I was thrilled to be able to take the stage with greg email list sterling, dana ditomaso and conrad saam for “the new realities of local search” at smx west in san jose. The smx team shared some of the questions posed during the session, and I'll do my best to channel the collective wisdom of my co-presenters by addressing a few of the questions that I found particularly interesting. For a full recap of the session, you can read greg sterling's column here. Question 1: we all understand that google my business is important in local search.
What about bing, apple maps, or even waze, etc.? This is an excellent question. I don't know of any definitive metrics that can tell you exactly how much local traffic each of these sites and apps receives, based on which you can determine how much time email list and energy to spend on each. We know, of course, that when it comes to organic search in general, google has a dominant market share, followed distantly by bing, yahoo, duckduckgo and others. In february 2019, google's search dominance in the us was 88.6% according to statcounter. Overall search share isn't a bad indicator of google's relative importance locally, although in my opinion google should be considered a little less dominant in local search than in general search, considering due to various factors. Mobile phone usage patterns are significant here.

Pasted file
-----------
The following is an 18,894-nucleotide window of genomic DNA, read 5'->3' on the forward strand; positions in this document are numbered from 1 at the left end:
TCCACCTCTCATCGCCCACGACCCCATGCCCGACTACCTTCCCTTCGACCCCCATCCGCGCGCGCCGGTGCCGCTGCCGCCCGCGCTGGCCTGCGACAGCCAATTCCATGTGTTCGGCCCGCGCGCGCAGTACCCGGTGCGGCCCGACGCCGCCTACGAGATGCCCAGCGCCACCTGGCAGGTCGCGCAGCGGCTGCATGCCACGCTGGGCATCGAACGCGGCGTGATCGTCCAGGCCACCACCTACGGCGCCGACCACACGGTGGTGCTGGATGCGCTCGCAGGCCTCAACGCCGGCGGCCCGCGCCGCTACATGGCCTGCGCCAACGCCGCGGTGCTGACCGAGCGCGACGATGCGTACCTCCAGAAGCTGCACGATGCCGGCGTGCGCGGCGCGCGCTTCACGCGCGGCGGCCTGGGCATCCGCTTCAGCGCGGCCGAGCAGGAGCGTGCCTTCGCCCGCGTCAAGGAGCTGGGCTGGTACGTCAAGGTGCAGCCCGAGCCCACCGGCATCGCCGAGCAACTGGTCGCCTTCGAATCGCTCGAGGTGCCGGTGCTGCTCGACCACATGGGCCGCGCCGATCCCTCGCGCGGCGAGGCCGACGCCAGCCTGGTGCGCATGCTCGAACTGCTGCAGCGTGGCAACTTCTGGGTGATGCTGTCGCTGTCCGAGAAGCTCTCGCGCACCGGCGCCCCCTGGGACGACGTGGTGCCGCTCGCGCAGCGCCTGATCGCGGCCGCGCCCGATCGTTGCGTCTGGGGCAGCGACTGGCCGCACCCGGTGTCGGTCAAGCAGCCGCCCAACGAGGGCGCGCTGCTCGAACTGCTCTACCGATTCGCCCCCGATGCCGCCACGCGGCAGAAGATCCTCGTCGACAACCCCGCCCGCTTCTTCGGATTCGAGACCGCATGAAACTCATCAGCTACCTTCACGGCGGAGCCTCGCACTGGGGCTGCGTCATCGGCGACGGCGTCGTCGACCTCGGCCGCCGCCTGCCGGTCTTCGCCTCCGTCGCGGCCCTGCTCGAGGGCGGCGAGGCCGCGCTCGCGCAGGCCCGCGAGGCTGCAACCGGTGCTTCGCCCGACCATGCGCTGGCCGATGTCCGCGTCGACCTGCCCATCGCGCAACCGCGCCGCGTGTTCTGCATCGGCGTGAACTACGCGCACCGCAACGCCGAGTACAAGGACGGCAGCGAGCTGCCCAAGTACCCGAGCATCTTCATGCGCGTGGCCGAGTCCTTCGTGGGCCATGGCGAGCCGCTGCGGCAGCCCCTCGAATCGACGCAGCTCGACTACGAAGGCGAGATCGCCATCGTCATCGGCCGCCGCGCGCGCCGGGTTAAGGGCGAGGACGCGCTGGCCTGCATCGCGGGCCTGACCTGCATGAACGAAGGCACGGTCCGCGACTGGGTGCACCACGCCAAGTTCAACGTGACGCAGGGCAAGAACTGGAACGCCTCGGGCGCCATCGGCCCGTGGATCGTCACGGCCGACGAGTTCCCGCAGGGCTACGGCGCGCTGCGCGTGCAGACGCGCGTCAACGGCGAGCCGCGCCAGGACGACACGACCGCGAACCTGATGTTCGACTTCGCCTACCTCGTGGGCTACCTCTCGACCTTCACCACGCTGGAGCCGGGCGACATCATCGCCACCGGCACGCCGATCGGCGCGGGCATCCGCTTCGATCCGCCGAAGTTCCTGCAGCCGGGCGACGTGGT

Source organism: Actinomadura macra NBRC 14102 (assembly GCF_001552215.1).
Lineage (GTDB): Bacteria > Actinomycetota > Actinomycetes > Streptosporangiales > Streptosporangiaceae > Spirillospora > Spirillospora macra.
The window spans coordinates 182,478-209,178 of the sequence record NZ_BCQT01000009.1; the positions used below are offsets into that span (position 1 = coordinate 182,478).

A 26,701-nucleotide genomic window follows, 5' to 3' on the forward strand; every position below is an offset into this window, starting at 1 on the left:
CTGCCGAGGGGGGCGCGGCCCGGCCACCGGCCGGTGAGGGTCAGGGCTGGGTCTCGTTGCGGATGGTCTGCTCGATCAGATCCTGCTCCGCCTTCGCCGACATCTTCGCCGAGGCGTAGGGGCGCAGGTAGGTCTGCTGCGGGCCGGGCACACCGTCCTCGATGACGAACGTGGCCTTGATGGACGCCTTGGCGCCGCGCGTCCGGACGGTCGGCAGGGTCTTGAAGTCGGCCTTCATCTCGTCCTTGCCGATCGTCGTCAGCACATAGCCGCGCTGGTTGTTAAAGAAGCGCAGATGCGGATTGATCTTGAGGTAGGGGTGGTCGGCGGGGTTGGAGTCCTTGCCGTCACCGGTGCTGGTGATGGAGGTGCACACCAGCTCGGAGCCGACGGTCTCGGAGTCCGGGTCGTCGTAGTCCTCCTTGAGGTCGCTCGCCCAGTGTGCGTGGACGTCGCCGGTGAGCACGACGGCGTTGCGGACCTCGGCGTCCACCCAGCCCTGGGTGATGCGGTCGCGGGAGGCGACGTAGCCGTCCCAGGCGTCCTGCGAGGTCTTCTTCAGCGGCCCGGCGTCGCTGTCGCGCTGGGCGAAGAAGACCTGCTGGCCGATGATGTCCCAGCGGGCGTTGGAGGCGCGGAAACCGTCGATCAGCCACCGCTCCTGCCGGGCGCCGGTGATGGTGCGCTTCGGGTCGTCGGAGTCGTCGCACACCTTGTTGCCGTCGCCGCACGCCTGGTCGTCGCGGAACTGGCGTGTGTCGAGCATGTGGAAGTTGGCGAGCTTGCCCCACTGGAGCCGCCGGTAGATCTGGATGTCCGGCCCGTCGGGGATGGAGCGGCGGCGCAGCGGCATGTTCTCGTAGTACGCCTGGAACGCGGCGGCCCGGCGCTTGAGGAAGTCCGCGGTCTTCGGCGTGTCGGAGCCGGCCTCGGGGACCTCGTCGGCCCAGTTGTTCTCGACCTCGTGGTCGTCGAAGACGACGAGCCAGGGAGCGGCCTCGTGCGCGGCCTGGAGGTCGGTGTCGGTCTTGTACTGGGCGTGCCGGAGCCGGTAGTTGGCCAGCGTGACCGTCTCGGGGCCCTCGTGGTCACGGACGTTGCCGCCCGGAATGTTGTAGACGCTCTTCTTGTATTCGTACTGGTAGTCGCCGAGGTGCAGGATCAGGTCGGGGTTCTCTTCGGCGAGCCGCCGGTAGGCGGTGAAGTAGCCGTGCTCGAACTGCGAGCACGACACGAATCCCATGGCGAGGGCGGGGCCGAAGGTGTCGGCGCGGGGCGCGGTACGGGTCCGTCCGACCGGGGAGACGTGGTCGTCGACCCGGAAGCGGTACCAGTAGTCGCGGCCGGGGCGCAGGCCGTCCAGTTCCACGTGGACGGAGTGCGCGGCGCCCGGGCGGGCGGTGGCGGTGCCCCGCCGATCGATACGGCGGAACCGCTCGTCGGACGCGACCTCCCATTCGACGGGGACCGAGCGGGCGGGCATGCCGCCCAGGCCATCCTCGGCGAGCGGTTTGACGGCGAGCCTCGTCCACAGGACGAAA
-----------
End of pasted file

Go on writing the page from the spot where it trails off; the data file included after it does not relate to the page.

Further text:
Since apple maps is the local app in place on email list millions of iphones, apple is in a position to capture a much larger share of the local search market than a competing search engine could hope for in an office environment. Similarly, phone users are accustomed to using waze, yelp and other apps directly rather than accessing these services through a browser,so the short answer to the question is that there are a lot of sites besides google my business and you need to spread your efforts across all of them. Luckily, they're not all created equal, which makes things a little easier for marketers. On apple maps, for example.